Silicon is the transistor material most frequently used in devices such as laptops, PCs and cell phones, but researchers appear to have hit a wall. Silicon is reaching its limit to be scaled down and is losing its ability to uphold Moore's Law, a technology rule of thumb holding that the number of transistors that can be squeezed into a computer chip doubles every 18 months. This pace of progress can't be sustained unless researchers work with new materials on the very small scale.

"We need alternative routes to continue the progress in electronic improvement, performance and power," said Misra. "We don't know what that answer is going to be, but there are many approaches being pursued and several of us at NC State are pursuing several promising pathways."

Others are also using the team approach. Dr. Nancy Monteiro-Riviere, professor of investigative dermatology and toxicology at NC State, assesses the safety and health effects of nanomaterials in everything from sunscreens to medical devices. She is working with NC State industrial and systems engineers to try to determine whether silver-coated prosthetic devices will release ions to kill bacteria and eliminate infection - an existing problem among prosthetic implants.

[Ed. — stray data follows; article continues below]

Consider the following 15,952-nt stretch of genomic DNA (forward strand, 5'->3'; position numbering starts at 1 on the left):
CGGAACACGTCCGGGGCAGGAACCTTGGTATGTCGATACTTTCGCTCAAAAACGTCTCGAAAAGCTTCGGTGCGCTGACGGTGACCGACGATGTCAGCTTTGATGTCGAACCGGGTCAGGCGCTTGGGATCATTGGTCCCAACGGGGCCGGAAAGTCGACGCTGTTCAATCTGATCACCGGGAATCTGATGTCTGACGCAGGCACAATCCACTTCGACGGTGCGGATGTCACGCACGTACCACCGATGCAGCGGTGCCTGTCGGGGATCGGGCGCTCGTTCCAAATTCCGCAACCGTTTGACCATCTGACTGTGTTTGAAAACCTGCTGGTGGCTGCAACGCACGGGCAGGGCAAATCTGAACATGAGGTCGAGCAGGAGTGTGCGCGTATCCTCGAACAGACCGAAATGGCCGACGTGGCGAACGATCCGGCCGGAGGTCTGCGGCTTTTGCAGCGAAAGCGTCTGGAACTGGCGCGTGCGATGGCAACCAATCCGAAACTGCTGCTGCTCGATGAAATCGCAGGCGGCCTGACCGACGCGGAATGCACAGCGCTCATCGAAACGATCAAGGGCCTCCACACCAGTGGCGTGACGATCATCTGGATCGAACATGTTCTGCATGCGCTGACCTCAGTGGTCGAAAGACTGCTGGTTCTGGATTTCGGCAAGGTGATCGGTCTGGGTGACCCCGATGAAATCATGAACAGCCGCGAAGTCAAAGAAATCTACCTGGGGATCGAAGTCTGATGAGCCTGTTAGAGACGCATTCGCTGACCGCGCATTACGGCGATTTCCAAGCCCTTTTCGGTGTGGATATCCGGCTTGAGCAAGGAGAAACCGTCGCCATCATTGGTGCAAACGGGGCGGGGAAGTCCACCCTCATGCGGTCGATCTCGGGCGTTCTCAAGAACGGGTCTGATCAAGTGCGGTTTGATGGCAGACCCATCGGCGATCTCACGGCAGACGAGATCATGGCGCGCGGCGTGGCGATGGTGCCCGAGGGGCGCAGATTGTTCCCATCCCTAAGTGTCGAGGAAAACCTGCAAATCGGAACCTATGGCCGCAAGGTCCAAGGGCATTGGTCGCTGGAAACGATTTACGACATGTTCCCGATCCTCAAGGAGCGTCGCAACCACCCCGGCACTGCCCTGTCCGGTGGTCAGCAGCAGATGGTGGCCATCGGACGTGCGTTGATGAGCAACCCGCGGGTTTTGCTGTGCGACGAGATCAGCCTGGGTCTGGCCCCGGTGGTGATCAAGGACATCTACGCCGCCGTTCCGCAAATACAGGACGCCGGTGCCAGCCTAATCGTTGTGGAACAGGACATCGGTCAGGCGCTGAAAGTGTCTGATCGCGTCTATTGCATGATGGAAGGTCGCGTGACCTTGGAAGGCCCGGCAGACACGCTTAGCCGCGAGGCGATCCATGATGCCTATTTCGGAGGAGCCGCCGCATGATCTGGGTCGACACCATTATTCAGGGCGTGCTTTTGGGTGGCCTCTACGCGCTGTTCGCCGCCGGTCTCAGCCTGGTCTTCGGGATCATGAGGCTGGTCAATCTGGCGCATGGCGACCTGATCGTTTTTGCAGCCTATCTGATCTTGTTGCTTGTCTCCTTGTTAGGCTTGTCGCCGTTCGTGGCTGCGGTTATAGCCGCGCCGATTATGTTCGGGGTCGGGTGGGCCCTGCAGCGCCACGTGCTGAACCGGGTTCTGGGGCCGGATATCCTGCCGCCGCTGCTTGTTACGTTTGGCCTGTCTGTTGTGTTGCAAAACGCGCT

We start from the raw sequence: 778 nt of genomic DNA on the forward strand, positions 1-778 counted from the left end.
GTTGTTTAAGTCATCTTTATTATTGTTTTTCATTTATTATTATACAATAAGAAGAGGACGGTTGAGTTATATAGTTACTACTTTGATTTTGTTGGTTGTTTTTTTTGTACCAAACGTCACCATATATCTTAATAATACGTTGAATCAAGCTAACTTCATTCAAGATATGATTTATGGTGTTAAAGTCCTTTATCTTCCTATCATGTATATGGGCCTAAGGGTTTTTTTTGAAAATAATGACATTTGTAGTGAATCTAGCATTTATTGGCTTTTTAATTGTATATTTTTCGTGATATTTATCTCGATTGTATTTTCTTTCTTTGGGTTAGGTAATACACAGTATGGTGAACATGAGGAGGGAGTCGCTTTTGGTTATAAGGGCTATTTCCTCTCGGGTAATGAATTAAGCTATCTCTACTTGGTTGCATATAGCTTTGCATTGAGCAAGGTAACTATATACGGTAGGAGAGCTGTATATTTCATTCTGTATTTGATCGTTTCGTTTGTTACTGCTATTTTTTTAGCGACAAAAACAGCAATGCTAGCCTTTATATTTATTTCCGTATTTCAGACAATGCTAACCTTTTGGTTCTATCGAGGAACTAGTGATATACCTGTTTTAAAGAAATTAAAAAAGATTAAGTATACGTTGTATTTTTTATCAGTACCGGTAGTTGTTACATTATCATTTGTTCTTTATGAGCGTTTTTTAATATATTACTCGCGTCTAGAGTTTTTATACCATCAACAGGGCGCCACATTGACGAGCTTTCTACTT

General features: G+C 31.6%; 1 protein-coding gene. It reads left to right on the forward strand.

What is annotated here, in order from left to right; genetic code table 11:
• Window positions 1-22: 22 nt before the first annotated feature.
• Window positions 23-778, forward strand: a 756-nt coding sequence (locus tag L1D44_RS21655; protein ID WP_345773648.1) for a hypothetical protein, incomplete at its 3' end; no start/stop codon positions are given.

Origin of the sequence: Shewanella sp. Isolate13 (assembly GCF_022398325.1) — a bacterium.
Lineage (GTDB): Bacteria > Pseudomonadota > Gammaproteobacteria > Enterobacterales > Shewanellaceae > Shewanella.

Dr. Jon-Paul Maria, professor of materials science and engineering, is working with Dr. Michael Dickey, assistant professor of chemical and biomolecular engineering, to use nano-enhanced solar cells to develop automatic charging stations for soldiers' computers, night-vision displays and GPS devices. Instead of carrying additional batteries, soldiers can use the stations to recharge the batteries and decrease their loads.

More collaborations have come as a result of NC State nanotechnology forums, which are held regularly on campus. Researchers from across campus are invited to give short presentations on their current research. The forums help researchers learn what colleagues in related fields are doing.

For example, Parsons' collaboration with Dr. James Bonner, associate professor of toxicology at NC State, began shortly after he met Bonner at the first nanotechnology forum. Bonner was studying the potential health effects of nanotubes, which can be found in a variety of products including computer screens, heat-resistant cookware and prescription medication containers.